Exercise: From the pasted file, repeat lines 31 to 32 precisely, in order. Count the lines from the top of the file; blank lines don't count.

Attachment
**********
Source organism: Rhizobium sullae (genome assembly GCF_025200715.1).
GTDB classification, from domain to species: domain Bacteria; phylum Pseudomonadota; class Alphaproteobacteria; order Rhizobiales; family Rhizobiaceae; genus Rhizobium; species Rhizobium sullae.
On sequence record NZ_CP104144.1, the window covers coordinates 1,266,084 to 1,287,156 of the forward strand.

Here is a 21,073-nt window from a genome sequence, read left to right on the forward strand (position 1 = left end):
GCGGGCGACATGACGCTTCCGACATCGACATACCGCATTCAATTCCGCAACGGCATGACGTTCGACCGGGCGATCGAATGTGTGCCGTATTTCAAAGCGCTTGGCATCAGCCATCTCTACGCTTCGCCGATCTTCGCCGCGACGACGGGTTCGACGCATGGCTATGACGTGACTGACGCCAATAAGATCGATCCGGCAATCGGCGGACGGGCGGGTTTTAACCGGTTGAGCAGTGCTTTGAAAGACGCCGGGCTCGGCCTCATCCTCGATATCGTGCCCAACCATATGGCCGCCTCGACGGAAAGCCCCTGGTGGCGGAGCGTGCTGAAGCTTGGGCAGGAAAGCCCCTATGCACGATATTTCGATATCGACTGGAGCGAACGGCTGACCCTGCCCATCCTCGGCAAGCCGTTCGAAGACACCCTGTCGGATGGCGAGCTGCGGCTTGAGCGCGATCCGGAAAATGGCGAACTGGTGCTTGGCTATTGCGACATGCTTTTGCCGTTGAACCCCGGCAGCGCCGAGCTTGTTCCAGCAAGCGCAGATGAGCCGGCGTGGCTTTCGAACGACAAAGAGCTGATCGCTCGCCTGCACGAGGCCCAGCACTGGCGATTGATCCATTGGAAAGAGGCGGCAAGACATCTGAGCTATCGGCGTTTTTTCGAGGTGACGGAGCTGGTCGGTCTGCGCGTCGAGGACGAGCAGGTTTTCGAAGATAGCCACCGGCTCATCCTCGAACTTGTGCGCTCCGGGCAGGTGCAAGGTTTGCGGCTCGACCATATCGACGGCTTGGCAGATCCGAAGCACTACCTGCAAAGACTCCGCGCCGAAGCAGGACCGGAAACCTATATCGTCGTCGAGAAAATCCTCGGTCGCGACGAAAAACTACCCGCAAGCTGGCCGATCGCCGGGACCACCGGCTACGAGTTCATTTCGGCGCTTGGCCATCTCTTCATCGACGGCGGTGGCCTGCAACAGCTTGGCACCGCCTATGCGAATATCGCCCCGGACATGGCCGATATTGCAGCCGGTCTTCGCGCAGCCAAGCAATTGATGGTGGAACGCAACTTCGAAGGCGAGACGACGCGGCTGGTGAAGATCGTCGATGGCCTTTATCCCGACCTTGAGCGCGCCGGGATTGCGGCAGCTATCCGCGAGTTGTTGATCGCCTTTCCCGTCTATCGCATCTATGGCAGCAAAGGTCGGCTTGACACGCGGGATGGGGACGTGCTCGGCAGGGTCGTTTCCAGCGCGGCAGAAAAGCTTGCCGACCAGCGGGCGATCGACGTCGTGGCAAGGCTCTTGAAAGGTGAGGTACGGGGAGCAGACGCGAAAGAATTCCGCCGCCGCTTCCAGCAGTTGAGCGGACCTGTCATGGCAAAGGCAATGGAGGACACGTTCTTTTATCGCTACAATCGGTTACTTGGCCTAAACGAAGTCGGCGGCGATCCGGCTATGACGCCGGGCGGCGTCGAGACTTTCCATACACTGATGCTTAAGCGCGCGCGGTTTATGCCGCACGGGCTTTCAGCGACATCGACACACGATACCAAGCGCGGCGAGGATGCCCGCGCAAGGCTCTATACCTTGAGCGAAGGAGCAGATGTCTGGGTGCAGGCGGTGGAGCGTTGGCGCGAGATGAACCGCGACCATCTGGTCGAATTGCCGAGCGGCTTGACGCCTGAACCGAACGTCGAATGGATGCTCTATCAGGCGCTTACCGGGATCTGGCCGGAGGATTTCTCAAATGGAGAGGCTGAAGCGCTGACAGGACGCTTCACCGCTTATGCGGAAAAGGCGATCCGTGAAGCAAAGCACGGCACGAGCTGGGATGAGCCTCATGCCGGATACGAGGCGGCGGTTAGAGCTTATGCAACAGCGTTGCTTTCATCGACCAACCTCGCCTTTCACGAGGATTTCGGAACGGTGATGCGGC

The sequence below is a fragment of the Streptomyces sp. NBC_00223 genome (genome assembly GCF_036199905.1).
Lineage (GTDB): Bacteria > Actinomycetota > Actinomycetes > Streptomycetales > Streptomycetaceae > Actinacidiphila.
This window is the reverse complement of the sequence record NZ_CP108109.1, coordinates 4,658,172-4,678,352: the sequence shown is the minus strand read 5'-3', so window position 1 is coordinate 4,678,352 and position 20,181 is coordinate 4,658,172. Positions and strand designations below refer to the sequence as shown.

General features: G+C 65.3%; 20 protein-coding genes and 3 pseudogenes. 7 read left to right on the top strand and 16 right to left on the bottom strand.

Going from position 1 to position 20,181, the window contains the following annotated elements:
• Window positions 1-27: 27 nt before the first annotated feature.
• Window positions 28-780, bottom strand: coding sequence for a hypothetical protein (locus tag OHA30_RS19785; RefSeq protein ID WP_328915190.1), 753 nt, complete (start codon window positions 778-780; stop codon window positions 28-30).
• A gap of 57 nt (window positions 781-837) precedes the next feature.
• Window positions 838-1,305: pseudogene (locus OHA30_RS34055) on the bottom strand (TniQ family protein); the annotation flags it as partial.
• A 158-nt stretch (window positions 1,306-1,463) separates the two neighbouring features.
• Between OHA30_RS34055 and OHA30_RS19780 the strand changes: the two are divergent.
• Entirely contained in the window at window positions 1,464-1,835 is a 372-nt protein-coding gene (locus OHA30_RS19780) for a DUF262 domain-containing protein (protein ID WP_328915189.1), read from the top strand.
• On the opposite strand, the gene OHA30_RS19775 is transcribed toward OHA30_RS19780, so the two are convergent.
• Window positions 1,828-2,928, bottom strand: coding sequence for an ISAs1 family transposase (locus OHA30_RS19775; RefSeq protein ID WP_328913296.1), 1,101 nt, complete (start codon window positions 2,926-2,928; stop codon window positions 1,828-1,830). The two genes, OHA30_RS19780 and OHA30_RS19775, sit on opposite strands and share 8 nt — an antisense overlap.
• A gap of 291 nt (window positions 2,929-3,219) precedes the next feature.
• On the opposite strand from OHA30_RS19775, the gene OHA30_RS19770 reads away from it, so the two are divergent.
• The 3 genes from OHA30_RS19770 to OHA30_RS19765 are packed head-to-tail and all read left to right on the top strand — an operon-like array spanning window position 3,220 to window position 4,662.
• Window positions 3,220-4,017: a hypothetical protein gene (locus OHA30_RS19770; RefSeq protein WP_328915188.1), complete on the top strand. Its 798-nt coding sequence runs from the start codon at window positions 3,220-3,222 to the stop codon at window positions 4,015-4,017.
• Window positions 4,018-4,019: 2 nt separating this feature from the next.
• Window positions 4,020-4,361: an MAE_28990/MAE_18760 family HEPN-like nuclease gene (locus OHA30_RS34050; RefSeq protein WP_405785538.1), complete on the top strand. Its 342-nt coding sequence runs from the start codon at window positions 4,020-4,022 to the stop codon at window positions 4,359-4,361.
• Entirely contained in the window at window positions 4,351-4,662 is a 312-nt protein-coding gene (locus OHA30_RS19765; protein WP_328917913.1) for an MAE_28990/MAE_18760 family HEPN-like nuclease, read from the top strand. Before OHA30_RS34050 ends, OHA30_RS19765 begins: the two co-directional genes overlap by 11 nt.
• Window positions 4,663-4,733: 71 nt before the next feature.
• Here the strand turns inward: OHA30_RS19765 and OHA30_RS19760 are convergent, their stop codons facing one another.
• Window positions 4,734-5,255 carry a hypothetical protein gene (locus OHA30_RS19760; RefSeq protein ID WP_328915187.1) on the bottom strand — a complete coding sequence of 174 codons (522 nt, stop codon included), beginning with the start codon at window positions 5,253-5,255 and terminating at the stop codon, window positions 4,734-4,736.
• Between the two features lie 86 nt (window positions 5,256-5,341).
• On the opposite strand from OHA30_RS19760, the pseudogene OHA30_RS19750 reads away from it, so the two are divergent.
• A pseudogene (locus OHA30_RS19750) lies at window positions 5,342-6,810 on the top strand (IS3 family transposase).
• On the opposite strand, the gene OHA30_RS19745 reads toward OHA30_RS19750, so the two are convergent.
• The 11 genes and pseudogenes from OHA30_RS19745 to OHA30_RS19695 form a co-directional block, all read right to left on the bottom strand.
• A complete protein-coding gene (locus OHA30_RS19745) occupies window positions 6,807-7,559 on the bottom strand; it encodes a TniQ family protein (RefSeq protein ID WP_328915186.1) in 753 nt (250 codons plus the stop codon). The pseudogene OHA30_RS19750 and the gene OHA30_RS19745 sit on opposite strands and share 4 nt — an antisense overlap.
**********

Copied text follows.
• On the opposite strand from OHA30_RS19760, the pseudogene OHA30_RS19750 reads away from it, so the two are divergent.
• A pseudogene (locus OHA30_RS19750) lies at window positions 5,342-6,810 on the top strand (IS3 family transposase).